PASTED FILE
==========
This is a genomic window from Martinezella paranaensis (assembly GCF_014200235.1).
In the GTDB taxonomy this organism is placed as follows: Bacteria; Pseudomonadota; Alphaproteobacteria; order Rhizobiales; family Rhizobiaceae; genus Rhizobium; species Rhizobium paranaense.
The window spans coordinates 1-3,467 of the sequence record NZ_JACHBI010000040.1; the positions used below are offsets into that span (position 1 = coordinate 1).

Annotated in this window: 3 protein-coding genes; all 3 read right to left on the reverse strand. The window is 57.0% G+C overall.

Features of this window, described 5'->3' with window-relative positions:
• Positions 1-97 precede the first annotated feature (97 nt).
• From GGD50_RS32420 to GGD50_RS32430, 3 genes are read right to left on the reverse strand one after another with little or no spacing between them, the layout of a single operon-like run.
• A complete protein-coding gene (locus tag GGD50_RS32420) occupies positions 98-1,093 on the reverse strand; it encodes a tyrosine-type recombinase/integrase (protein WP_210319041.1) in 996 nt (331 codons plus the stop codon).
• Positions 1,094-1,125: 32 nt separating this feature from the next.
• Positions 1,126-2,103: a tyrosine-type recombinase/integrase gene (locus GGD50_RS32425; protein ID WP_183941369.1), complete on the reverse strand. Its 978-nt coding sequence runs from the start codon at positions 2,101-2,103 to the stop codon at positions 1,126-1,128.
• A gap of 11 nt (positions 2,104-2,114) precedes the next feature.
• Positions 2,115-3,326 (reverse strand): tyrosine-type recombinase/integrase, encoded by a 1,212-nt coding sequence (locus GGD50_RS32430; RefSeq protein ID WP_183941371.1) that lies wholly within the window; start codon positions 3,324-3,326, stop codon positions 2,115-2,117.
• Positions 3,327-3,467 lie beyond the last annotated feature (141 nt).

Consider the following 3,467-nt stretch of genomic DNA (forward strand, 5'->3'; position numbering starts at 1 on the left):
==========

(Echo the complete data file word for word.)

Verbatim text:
This is a genomic window from Martinezella paranaensis (assembly GCF_014200235.1).
In the GTDB taxonomy this organism is placed as follows: Bacteria; Pseudomonadota; Alphaproteobacteria; order Rhizobiales; family Rhizobiaceae; genus Rhizobium; species Rhizobium paranaense.
The window spans coordinates 1-3,467 of the sequence record NZ_JACHBI010000040.1; the positions used below are offsets into that span (position 1 = coordinate 1).

Annotated in this window: 3 protein-coding genes; all 3 read right to left on the reverse strand. The window is 57.0% G+C overall.

Features of this window, described 5'->3' with window-relative positions:
• Positions 1-97 precede the first annotated feature (97 nt).
• From GGD50_RS32420 to GGD50_RS32430, 3 genes are read right to left on the reverse strand one after another with little or no spacing between them, the layout of a single operon-like run.
• A complete protein-coding gene (locus tag GGD50_RS32420) occupies positions 98-1,093 on the reverse strand; it encodes a tyrosine-type recombinase/integrase (protein WP_210319041.1) in 996 nt (331 codons plus the stop codon).
• Positions 1,094-1,125: 32 nt separating this feature from the next.
• Positions 1,126-2,103: a tyrosine-type recombinase/integrase gene (locus GGD50_RS32425; protein ID WP_183941369.1), complete on the reverse strand. Its 978-nt coding sequence runs from the start codon at positions 2,101-2,103 to the stop codon at positions 1,126-1,128.
• A gap of 11 nt (positions 2,104-2,114) precedes the next feature.
• Positions 2,115-3,326 (reverse strand): tyrosine-type recombinase/integrase, encoded by a 1,212-nt coding sequence (locus GGD50_RS32430; RefSeq protein ID WP_183941371.1) that lies wholly within the window; start codon positions 3,324-3,326, stop codon positions 2,115-2,117.
• Positions 3,327-3,467 lie beyond the last annotated feature (141 nt).

Consider the following 3,467-nt stretch of genomic DNA (forward strand, 5'->3'; position numbering starts at 1 on the left):